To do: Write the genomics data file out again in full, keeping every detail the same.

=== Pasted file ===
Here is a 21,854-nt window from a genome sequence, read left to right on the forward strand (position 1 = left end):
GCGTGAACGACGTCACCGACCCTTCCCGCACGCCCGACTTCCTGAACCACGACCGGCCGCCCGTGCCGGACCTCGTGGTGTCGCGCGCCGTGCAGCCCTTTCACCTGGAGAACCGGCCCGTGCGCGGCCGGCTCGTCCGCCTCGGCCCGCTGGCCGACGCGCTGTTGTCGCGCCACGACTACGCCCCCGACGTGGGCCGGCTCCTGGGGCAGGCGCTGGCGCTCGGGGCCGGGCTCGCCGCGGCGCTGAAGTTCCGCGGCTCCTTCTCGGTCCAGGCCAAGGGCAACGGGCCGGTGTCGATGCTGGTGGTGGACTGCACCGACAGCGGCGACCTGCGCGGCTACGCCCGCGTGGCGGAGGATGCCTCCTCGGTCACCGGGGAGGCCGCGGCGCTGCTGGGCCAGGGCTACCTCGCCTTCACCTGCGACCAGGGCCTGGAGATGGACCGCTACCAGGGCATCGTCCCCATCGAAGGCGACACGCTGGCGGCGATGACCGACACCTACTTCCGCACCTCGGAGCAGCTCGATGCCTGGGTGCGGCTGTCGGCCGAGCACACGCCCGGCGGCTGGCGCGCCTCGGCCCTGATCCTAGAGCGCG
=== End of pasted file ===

Here is a 21,854-nt window from a genome sequence, read left to right on the forward strand (position 1 = left end):
GCGTGAACGACGTCACCGACCCTTCCCGCACGCCCGACTTCCTGAACCACGACCGGCCGCCCGTGCCGGACCTCGTGGTGTCGCGCGCCGTGCAGCCCTTTCACCTGGAGAACCGGCCCGTGCGCGGCCGGCTCGTCCGCCTCGGCCCGCTGGCCGACGCGCTGTTGTCGCGCCACGACTACGCCCCCGACGTGGGCCGGCTCCTGGGGCAGGCGCTGGCGCTCGGGGCCGGGCTCGCCGCGGCGCTGAAGTTCCGCGGCTCCTTCTCGGTCCAGGCCAAGGGCAACGGGCCGGTGTCGATGCTGGTGGTGGACTGCACCGACAGCGGCGACCTGCGCGGCTACGCCCGCGTGGCGGAGGATGCCTCCTCGGTCACCGGGGAGGCCGCGGCGCTGCTGGGCCAGGGCTACCTCGCCTTCACCTGCGACCAGGGCCTGGAGATGGACCGCTACCAGGGCATCGTCCCCATCGAAGGCGACACGCTGGCGGCGATGACCGACACCTACTTCCGCACCTCGGAGCAGCTCGATGCCTGGGTGCGGCTGTCGGCCGAGCACACGCCCGGCGGCTGGCGCGCCTCGGCCCTGATCCTAGAGCGCG